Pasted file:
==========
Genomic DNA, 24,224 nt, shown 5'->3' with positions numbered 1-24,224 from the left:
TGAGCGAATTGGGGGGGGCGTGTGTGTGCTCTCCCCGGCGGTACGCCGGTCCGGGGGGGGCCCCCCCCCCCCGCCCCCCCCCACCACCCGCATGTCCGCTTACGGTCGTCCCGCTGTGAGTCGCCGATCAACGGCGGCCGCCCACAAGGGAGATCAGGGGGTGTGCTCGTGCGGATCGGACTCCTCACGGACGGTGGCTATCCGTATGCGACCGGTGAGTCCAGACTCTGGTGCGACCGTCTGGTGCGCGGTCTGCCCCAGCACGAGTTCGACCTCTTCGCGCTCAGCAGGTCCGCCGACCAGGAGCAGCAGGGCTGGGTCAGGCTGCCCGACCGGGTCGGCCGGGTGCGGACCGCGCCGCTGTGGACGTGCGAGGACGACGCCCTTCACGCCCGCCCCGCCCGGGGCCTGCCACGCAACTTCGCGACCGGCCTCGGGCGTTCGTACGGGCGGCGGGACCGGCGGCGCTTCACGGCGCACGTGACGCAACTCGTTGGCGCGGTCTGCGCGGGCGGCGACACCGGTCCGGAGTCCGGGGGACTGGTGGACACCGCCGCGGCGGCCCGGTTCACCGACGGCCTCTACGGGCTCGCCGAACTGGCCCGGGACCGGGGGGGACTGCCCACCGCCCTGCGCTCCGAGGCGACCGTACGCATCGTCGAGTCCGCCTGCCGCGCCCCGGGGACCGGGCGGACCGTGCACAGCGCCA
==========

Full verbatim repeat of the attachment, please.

Genomic DNA, 24,224 nt, shown 5'->3' with positions numbered 1-24,224 from the left:
TGAGCGAATTGGGGGGGGCGTGTGTGTGCTCTCCCCGGCGGTACGCCGGTCCGGGGGGGGCCCCCCCCCCCCGCCCCCCCCCACCACCCGCATGTCCGCTTACGGTCGTCCCGCTGTGAGTCGCCGATCAACGGCGGCCGCCCACAAGGGAGATCAGGGGGTGTGCTCGTGCGGATCGGACTCCTCACGGACGGTGGCTATCCGTATGCGACCGGTGAGTCCAGACTCTGGTGCGACCGTCTGGTGCGCGGTCTGCCCCAGCACGAGTTCGACCTCTTCGCGCTCAGCAGGTCCGCCGACCAGGAGCAGCAGGGCTGGGTCAGGCTGCCCGACCGGGTCGGCCGGGTGCGGACCGCGCCGCTGTGGACGTGCGAGGACGACGCCCTTCACGCCCGCCCCGCCCGGGGCCTGCCACGCAACTTCGCGACCGGCCTCGGGCGTTCGTACGGGCGGCGGGACCGGCGGCGCTTCACGGCGCACGTGACGCAACTCGTTGGCGCGGTCTGCGCGGGCGGCGACACCGGTCCGGAGTCCGGGGGACTGGTGGACACCGCCGCGGCGGCCCGGTTCACCGACGGCCTCTACGGGCTCGCCGAACTGGCCCGGGACCGGGGGGGACTGCCCACCGCCCTGCGCTCCGAGGCGACCGTACGCATCGTCGAGTCCGCCTGCCGCGCCCCGGGGACCGGGCGGACCGTGCACAGCGCCA